One of the most rewarding ways to give is when you see the immediate impact of your gift in your community in a way that reinforces your values. This year Meyer Creativity Associates is supporting the values of innovation, arts and youth education with a donation to The Albany Park Theater Project. If you already have a relationship with a non-profit or community organization, identify their current needs and organize a gift to help them meet those needs. Better yet, organize a volunteer day or afternoon to support the organization as a team. Not sure how to find the right fit? You can identify a volunteer opportunity in the Chicago area by checking out https://www.chicagocares.org or find an opportunity anywhere in the US at https://www.volunteermatch.org.

What gifts are you giving this year to recognize your colleagues’?

Three Ways Fools Foster Creativity

One of the most powerful influencers of the available space for new ideas and perspectives are the people who are willing to be “foolish” when everyone else around them is overly stressed, serious, or attached to their own ideas. It is particularly apt to celebrate these fools today, a day where we play practical jokes, take ourselves a little less seriously, and loosen our grip on our well-honed “brand identities.”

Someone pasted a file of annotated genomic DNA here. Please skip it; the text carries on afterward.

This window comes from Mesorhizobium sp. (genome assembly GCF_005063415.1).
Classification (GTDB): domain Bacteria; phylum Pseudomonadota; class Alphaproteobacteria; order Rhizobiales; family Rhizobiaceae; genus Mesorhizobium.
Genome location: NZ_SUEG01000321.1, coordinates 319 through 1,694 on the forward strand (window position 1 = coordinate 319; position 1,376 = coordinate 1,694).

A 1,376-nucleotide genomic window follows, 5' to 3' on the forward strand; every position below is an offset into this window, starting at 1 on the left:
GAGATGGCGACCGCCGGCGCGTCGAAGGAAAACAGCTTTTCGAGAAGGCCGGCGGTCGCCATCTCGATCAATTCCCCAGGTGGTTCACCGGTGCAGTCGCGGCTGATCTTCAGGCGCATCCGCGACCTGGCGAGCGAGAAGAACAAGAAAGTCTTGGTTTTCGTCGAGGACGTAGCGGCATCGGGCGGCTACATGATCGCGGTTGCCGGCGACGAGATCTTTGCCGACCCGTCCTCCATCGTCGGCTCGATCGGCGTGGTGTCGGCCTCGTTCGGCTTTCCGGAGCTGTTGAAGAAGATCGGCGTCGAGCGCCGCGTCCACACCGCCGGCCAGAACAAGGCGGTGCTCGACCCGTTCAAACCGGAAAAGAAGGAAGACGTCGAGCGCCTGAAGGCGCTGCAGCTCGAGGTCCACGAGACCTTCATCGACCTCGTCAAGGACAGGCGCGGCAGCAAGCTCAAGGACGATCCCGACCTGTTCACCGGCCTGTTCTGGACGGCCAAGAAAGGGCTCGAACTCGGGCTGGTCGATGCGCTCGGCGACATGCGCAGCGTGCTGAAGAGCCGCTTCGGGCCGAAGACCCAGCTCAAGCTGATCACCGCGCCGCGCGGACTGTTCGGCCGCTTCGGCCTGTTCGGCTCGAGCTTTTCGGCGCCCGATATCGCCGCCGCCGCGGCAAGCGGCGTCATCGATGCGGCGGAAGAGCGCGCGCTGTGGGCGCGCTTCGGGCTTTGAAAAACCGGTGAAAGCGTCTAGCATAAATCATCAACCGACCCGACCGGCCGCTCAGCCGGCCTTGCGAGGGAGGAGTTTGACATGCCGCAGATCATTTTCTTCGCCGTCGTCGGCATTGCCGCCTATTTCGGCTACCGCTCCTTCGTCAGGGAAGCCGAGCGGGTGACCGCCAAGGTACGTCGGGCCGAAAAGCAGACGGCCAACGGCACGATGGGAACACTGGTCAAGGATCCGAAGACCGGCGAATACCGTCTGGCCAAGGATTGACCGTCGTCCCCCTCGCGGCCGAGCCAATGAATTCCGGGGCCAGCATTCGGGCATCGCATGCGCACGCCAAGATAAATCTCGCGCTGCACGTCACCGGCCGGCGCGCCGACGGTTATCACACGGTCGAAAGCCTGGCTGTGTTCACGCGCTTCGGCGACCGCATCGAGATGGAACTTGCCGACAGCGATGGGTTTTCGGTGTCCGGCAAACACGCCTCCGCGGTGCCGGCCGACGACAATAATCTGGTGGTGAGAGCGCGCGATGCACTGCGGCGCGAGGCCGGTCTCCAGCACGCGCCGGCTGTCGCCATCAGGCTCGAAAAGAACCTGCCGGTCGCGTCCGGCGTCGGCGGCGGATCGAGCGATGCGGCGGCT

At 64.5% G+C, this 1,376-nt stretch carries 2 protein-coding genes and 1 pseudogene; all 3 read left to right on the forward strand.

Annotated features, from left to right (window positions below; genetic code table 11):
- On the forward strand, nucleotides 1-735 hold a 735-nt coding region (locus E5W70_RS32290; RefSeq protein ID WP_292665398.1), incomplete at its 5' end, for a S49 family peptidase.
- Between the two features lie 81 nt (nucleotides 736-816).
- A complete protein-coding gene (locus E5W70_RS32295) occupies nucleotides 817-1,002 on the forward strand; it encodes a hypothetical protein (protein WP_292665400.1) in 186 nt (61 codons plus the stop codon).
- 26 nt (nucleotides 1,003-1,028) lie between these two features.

My father, pictured here, was the earliest “April Fool” in my life. In my formative years, he was an architect by day, as well as a master of silliness and innovation. There was no idea or adventure too outlandish to at least get air time, if not actual exploration and implementation—including designing a childhood fantasy room for me with no walls, hanging from the ceiling, and seriously considering building a small airplane in the garage (he was also a pilot) that he would fly to and from work using the pond behind our house as his landing strip.

As with most of our parental relationships, mine with my father, became more complicated than this early role he played for me. And, today, I choose to celebrate his foolishness and all of the playspace he gave me permission to explore in my own life and work. I invite you to celebrate the April Fools in your life, today, too, and acknowledge all of the ways they foster innovating, learning and changing around them: